Is There a Right and Wrong Way to Rake Leaves?

Proper Gear, Timing, Method, and Putting the Leaves to Use

Maple leaves that have fallen on a lawn.

David Beaulieu

As a kid stuck with the chore of raking leaves you probably wondered if there was really any reason to do it. After all, the wind eventually sweeps them away. Now that you're grown up, bought a home, and became responsible for your lawn care, you may wonder if there is a right way and a wrong way to rake leaves. This question does have an answer because raking leaves the right way benefits the lawn and garden and saves money.

How You Rake Leaves Makes a Difference

There are several reasons why the way you rake leaves does make a difference:

  • Using the right gear and the right form can help you avoid physical problems associated with raking.
  • Timing the raking to remove leaves off the grass at the right time is critical to having a healthy lawn.
  • Proper raking can remove lawn thatch at the same time.
  • Repurposing the leaves after raking can enhance the soil and save money.

Choose the Right Tools and Gear

Using the right gear will make the task much easier. Wear work gloves to prevent blisters, a brace if you have back trouble, and a mask if you have allergies. Have a tarp handy so that you can rake leaves onto it to move them to a different area for shredding.

Don't think, "A rake is a rake." A bow rake, a tool that has short, heavy, metal tines, is not a leaf rake. It is meant for tasks such as evening out the soil in a garden bed. Leaf rakes have long, flexible tines that fan out from the handle to swoop leaves into a pile. The ends of the tines are bent at a 90-degree angle to gather leaves without damaging the lawn. There are several things to look for when choosing a leaf rake:

  • Choose a length suited to your height.
  • If you find that using an ergonomic snow shovel helps you avoid injury in winter, you may profit from using an ergonomic rake in the fall.
  • Rakes with cushion grips are easier on your hands.
  • A wide head is a great feature if you're looking to set speed records when raking, but sharp tines are more important if you're looking to rake the right way because they allow you to dig in and remove thatch, as well as leaves.​

The Right Way to Rake Leaves

For efficiency, it's best to wait until almost all of the leaves have fallen before raking. That way, you can get all of your raking out of the way in one day. In the meantime, mow regularly with either a mulching mower or a bag attachment to get rid of most of the leaves that fall the earliest. Just don't wait too long, which can be unhealthy for your grass. But do wait until the leaves are dry and you have a wind-free day.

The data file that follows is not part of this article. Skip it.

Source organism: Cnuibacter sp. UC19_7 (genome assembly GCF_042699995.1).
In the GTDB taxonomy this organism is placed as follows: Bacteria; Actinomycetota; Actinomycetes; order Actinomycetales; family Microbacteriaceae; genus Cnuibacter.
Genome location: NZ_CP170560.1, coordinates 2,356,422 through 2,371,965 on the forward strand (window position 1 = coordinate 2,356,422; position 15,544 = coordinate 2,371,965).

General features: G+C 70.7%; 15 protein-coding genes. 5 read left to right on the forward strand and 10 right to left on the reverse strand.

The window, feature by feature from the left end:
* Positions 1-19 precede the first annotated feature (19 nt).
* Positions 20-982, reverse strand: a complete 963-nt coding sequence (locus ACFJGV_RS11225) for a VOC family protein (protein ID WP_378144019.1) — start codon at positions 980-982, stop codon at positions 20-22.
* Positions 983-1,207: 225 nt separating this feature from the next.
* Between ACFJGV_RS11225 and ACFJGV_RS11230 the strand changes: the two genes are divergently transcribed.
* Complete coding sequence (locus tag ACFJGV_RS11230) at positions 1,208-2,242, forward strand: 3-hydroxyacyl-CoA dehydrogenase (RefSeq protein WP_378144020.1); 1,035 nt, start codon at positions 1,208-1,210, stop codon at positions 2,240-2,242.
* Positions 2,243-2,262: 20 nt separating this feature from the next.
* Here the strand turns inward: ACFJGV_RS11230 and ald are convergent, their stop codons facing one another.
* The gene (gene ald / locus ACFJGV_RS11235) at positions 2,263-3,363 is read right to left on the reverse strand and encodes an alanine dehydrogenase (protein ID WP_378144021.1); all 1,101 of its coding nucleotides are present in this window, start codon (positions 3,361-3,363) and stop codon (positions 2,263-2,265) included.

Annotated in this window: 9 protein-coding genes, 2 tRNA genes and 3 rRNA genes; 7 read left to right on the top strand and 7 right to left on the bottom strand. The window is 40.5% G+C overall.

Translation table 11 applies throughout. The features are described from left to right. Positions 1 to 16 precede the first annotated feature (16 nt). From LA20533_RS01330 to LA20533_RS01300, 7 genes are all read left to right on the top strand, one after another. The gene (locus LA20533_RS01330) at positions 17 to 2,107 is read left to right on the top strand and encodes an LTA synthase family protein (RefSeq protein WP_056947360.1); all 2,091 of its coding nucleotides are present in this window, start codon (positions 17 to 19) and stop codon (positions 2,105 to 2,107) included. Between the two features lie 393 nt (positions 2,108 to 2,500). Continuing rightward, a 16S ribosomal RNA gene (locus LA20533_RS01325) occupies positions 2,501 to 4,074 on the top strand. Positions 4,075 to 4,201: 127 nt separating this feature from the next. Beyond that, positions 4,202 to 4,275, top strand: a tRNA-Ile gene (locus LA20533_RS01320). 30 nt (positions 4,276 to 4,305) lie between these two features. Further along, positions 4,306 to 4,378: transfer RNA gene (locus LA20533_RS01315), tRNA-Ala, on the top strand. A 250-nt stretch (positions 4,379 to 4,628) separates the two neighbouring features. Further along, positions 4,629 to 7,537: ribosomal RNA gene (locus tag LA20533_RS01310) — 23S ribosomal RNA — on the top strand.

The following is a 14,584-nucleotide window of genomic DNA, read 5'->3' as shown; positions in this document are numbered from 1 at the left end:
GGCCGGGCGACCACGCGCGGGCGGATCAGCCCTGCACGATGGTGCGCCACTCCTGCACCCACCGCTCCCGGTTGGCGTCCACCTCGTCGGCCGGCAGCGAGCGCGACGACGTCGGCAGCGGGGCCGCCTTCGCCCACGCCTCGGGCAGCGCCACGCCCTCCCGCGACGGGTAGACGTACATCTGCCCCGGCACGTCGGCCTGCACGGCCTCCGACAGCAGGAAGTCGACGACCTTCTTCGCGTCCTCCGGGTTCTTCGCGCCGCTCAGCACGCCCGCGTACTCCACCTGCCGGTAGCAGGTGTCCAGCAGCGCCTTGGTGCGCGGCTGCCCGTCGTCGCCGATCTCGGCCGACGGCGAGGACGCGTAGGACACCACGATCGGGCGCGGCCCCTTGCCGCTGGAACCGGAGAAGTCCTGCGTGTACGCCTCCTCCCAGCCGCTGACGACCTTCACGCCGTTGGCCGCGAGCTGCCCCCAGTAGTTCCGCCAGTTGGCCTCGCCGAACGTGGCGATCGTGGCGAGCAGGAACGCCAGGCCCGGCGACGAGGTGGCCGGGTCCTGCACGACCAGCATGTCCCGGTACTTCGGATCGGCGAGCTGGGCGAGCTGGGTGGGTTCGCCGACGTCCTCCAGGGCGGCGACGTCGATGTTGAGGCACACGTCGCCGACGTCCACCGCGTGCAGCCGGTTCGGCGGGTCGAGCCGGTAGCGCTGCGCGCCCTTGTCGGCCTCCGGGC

In addition to leaves, pine needles and cones, and fallen branches, there's also lawn thatch to be removed when raking. Thatch is the layer of dead turfgrass tissue between the green vegetation and the soil surface that must be removed, or "dethatched," to maintain lawn health. Proper raking allows you to kill two birds with one stone by removing both leaves and thatch:

  • Rake deeply and vigorously.
  • Take your time raking, so that you don't miss any spots. 

Raking deeply and vigorously can cause you to have fatigue in your hands, arms, shoulders, and back. Because you're bearing down hard on the rake to drive the tines into the thatch layer and dislodge it, you may be using muscles that you don't use much. Be sure to take breaks and switch how you're gripping the rake so that undue pressure isn't focused on one area. Maintain good posture, with your knees bent and back straight. Let your legs do some of the work instead of constantly pulling leaves in with your arms, mix it up by walking backward, dragging the leaves as you walk.

While serious thatch problems cannot be resolved merely by raking, it certainly doesn't hurt to try to stay ahead of thatch by raking deeply, vigorously, and thoroughly when you do rake. Raking the right way has the added benefit of thatch removal. A leaf blower or vacuum is quicker, but they do nothing to alleviate harmful thatch build-up.

What to Do With the Leaves

Ask yourself these questions:

  • Do you use mulch in the landscape?
  • Do you fertilize your plants organically with compost?
  • Do you buy garden mulch and/or compost from someone else?
  • Do you like saving money?

Don't bag up the leaves and put them on the curbside to have your town remove them. Instead, just drag the leaves you have raked up onto the tarp over to your compost bin or mulch container and use them for mulch and/or compost. Large leaves will break down more quickly if you shred them but eventually, all leaves will break down in a compost pile. You can turn the by-product of your fall leaf-raking efforts into homegrown mulch and/or compost, thereby saving money.

If you have used a lawn mower with a bag attachment to shred the leaves, they can be spread directly into the garden or landscape beds to break down. Give them a quick watering to begin the composting action and to prevent them from blowing away.